Conceptual artists say more with less : Ahn Kyuchul and Ryan Gander embrace storytelling in artwork
But the exceptions can be found in two ongoing exhibitions in the art zone east of Gyeongbok Palace in central Seoul. They are Korean artist Ahn Kyuchul’s solo show titled “Words Just for You” at Kukje Gallery and British artist Ryan Gander’s solo exhibition titled “Soft Modernism” at Gallery Hyundai.
Their themes and main concerns are different from each other but they share some common points - there is a witty, quietly lyrical, and storytelling quality to the artworks, which are not difficult to understand, but not superficial, either.
“Words Just for You,” an installation work by Ahn, from which his solo show title comes, also has these qualities. It looks like a black monochrome painting from a distance in the white cube of the gallery but, up close, it appears to be a black cushion hanging on the wall. The viewers are led to stand close to it and speak toward it. Then their voices are absorbed by the soft felt of the cushion.
“It is a vanishing point for the world’s words, a black hole that draws in our secrets and a pathway to the eternal silence beyond truth and lies,” Ahn told reporters last month at the gallery.
Although it is related with the failure of communications and solitude that the 62-year-old artist has repeatedly dealt with, the warm and soft feel of the work also has healing qualities.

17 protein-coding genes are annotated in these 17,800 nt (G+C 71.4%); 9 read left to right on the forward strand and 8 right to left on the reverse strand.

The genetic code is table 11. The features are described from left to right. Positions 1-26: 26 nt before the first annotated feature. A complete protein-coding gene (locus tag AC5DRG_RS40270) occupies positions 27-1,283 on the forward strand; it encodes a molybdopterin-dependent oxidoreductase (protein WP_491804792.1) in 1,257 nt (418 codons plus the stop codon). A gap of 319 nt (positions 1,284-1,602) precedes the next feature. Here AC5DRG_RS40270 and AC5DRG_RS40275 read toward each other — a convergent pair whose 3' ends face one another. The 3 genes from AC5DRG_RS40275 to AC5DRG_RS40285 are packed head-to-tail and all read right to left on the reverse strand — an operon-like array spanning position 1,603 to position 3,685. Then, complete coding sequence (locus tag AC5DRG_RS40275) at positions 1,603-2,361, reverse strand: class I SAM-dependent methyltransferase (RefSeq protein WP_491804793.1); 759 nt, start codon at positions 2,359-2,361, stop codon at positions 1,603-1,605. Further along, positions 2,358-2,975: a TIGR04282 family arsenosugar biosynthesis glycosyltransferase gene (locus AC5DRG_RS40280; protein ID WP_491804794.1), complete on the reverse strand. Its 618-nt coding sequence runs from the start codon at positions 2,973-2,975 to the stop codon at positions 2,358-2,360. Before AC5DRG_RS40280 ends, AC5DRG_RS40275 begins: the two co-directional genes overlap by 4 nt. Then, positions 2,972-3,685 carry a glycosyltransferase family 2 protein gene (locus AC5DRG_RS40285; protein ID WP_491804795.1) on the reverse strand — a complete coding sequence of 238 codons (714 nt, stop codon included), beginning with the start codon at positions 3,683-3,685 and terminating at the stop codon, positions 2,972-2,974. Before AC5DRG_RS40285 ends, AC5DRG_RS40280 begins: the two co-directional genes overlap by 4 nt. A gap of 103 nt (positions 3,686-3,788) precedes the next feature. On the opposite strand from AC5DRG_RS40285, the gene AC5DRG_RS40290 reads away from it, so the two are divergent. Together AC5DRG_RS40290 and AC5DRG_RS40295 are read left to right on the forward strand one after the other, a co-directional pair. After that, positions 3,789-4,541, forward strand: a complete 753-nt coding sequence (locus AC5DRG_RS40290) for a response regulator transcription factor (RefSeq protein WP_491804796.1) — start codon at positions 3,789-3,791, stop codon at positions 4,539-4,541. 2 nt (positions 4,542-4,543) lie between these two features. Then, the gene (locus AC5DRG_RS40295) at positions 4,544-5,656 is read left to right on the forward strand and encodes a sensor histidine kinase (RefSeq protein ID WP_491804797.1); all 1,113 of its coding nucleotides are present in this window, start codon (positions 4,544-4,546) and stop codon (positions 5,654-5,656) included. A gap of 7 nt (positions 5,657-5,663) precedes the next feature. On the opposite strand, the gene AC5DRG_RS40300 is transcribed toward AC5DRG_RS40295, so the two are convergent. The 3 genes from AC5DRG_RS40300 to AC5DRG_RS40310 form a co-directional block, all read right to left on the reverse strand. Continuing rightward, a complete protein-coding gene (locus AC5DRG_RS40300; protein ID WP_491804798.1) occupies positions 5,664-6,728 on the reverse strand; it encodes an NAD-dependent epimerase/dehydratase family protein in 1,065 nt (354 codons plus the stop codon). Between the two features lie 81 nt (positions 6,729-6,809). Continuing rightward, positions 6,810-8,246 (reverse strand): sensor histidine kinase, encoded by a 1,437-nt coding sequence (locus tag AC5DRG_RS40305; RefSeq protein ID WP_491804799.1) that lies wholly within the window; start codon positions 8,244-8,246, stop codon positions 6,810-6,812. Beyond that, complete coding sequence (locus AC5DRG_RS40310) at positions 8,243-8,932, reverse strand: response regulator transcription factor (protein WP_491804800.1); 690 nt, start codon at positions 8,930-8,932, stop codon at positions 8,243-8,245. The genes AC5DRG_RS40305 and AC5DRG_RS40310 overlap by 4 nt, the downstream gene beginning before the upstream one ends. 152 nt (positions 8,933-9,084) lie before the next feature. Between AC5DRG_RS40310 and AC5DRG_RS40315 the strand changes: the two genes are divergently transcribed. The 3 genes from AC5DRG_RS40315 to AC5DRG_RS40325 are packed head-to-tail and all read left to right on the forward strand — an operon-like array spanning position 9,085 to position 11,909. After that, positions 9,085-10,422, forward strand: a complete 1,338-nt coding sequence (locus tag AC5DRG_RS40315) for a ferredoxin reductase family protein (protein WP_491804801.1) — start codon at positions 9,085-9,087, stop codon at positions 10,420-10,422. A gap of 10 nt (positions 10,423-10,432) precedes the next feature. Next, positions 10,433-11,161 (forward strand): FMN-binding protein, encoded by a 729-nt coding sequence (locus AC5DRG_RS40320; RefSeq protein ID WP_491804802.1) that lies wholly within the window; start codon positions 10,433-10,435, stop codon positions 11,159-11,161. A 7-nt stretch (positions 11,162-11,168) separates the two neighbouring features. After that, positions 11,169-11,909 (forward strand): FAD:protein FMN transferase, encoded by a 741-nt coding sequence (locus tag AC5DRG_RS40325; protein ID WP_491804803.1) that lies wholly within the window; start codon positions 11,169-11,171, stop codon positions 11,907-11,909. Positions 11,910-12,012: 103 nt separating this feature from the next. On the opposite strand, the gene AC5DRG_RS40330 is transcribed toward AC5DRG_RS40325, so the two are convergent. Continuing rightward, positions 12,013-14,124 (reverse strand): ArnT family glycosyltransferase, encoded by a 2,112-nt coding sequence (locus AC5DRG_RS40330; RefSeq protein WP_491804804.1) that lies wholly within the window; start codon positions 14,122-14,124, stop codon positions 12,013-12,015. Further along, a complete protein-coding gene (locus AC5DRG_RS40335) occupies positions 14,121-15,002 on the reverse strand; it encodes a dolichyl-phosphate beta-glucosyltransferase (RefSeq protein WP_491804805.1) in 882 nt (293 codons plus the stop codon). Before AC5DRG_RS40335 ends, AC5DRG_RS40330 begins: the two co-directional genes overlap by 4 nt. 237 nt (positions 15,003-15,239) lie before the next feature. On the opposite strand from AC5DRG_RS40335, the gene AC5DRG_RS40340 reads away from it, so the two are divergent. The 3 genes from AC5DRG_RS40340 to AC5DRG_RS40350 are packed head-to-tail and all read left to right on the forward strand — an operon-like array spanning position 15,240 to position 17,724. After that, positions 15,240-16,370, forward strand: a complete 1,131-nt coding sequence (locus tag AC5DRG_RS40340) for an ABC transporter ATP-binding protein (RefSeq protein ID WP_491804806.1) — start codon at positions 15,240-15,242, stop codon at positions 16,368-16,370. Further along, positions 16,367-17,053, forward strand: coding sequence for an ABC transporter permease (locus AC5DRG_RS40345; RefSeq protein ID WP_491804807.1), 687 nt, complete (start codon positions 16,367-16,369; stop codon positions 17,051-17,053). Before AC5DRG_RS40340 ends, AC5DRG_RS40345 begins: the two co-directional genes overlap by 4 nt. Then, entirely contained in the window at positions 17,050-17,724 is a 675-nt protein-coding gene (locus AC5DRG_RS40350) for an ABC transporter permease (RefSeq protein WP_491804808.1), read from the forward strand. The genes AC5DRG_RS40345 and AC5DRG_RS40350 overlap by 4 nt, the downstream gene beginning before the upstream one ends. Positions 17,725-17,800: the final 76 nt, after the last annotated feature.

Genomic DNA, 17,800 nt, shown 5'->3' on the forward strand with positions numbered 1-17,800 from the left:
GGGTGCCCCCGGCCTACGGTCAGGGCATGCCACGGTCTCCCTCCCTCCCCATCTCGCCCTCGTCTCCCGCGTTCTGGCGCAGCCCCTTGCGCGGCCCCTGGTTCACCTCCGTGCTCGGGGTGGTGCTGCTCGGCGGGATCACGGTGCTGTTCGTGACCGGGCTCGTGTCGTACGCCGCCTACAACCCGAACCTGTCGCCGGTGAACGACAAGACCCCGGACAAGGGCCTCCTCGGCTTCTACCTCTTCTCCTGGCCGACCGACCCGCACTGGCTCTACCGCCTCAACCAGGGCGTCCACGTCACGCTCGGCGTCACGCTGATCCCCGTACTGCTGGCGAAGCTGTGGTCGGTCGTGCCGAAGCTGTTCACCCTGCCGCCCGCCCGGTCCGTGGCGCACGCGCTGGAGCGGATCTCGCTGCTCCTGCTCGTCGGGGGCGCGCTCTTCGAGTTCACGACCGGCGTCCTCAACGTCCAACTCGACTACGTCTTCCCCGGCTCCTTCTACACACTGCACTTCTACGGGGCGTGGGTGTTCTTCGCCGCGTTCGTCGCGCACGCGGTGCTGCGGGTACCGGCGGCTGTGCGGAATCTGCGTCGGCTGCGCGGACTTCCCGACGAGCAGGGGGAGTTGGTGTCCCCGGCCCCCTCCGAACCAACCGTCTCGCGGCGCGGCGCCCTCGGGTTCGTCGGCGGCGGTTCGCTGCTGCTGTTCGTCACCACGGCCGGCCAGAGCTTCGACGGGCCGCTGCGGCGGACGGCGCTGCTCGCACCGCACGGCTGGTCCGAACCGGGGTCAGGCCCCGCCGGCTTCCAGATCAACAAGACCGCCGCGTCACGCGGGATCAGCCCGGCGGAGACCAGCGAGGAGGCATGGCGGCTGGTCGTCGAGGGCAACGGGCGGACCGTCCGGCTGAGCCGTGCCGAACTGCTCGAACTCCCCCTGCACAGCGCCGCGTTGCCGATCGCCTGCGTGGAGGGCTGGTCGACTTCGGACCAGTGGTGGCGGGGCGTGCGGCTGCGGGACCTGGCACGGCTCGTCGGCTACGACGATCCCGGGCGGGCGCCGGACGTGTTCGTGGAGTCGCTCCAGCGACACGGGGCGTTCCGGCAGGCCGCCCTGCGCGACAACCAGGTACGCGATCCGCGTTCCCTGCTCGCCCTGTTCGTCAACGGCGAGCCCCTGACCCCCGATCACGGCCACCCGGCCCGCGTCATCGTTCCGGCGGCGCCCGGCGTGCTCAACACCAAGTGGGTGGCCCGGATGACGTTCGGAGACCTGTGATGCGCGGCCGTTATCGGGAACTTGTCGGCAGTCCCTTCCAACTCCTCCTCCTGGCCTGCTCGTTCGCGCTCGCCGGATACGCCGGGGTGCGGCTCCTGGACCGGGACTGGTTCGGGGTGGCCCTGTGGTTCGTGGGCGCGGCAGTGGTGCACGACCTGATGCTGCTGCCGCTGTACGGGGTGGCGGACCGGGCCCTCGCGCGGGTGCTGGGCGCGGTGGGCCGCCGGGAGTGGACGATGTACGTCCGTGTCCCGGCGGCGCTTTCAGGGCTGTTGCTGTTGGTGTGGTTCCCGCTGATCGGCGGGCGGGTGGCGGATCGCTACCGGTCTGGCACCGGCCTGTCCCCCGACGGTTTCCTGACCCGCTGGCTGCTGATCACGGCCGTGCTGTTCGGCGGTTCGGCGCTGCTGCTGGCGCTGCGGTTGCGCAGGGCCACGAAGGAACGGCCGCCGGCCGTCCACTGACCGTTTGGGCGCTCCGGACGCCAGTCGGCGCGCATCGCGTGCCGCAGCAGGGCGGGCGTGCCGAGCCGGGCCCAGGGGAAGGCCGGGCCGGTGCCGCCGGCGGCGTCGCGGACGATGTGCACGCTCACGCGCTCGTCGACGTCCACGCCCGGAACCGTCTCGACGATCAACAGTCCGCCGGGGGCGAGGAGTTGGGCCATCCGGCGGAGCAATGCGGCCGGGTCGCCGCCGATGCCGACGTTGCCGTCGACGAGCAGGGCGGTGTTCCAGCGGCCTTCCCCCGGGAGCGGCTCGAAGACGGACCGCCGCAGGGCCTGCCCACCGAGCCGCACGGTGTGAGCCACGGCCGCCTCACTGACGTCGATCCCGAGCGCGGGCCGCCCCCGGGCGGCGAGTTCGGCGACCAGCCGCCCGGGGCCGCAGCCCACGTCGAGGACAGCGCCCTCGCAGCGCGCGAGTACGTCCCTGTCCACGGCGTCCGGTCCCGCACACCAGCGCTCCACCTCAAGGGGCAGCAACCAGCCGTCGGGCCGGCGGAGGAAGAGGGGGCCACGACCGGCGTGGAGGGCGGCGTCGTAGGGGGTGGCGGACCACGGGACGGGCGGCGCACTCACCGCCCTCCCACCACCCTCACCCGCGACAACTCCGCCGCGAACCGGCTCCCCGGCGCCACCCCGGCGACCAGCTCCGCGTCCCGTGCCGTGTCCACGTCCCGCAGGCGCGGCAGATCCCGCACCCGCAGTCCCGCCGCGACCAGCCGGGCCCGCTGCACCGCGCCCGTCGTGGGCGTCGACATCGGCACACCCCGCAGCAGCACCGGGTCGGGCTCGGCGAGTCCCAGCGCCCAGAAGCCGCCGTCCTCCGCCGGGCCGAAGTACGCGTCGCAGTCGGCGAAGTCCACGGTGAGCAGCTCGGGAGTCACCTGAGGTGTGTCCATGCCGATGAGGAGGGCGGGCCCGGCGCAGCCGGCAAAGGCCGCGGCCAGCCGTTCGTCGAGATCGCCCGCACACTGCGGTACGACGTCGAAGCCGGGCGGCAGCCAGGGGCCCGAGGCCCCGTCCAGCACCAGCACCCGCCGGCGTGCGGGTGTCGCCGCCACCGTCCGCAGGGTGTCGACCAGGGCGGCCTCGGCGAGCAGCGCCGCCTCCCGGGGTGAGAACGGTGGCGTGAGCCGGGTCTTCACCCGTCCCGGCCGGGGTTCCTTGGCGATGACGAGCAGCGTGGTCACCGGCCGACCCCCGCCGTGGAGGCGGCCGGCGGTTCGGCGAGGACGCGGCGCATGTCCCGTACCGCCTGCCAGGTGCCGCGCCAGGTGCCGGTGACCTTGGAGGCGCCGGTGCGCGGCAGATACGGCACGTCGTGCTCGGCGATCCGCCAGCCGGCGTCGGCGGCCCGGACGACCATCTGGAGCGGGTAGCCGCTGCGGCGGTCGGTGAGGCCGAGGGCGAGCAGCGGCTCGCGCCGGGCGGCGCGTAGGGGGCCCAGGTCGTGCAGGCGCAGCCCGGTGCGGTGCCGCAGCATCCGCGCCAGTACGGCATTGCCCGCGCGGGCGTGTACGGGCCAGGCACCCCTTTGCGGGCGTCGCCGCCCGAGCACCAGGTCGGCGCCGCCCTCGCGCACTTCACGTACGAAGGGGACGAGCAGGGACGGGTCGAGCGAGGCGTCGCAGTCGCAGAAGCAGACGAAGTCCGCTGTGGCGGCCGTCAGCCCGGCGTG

The work is one of the 25 pieces now on view at the exhibition.
Another installation “Lingering Time I” consists of gently-sloped wooden tracks and a wooden ball, which the viewers are encouraged to roll on the tracks. As the ball slowly rolls down “through many twists and turns like those in our life,” for a much-longer time than it would take if in free fall, the viewers meditate on their paths in life, the artist said.
The 41-year-old British artist Gander’s works on view at Gallery Hyundai also show strong storytelling qualities.
His work “I is…(xii), which looks like a chair covered with a white sheet but is actually a marble sculpture, and other small sculptures that depict a balloon and a dropped ice cream cone, show the source of imagination and sense of loss he experienced in his childhood and recently recalled through his daughter.
In another series of his works including hairy sculptures based on Modern master George Vantongerloo, the artist humorously distorts and re-writes art history.
Although conceptual art is regarded by art historians as being post-modern, he calls his work “Soft Modernism” like the exhibition title, saying that a lot of postmodern art is full of “ego” and often “frivolous ego-centric nonsense.”
His mockery about contemporary people’s obsession with ego, which lead to the phenomenon of selfies, is reflected in some works on view including his self-portrait as a zombie in the work “Admire Your Own Willingness to Play.”
BY MOON SO-YOUNG [firstname.lastname@example.org]
The “Words Just for You” exhibition runs until Friday at Kukje Gallery. Admission is free. For details, visit www.kukje.org or call (02) 735-8449.
The “Soft Modernism” exhibition runs through May 7 at Gallery Hyundai. Admission is free. For more information, visit www.galleryhyundai.com or call (02) 2287-3500.
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